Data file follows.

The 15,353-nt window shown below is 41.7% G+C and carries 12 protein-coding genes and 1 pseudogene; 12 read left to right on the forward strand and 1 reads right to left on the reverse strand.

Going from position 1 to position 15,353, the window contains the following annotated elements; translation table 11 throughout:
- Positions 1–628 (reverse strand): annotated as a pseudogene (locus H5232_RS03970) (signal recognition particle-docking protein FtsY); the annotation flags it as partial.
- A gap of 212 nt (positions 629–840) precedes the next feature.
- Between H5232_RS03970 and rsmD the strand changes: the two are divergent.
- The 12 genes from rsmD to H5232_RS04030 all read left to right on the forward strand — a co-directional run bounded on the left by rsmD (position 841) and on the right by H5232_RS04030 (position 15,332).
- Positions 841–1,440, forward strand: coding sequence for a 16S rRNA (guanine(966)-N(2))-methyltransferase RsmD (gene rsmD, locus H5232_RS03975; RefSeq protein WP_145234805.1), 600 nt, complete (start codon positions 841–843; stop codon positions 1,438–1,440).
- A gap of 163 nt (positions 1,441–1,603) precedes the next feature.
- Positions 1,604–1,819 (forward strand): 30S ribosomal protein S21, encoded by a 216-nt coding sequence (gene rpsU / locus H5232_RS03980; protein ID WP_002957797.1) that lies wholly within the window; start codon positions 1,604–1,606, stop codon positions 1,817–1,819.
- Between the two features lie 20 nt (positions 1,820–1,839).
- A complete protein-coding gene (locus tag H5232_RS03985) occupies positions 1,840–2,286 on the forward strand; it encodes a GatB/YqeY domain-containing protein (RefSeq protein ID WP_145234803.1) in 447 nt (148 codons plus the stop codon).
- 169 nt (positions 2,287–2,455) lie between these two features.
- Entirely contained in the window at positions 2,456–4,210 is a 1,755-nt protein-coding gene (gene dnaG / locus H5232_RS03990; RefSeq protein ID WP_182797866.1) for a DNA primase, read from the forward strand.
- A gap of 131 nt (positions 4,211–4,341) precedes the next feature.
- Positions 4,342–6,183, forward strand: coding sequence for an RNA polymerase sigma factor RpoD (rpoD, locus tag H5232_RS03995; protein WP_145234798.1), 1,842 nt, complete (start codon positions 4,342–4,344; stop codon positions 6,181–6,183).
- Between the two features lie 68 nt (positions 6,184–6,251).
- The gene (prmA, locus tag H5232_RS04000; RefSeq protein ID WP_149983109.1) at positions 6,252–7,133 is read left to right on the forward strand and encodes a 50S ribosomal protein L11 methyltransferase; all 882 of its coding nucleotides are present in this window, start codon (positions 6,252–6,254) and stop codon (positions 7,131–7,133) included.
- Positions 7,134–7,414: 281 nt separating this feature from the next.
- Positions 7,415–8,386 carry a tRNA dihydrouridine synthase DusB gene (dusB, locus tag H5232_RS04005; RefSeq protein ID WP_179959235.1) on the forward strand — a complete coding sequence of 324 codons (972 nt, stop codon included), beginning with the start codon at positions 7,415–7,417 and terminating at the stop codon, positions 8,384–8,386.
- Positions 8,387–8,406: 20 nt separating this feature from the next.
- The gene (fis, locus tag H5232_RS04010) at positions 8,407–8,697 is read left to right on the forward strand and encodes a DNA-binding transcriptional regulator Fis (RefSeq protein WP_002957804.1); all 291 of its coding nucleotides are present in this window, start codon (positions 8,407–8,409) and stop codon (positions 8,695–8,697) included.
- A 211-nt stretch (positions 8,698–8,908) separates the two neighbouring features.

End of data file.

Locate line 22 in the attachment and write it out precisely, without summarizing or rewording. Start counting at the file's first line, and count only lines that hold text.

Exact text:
- A 211-nt stretch (positions 8,698–8,908) separates the two neighbouring features.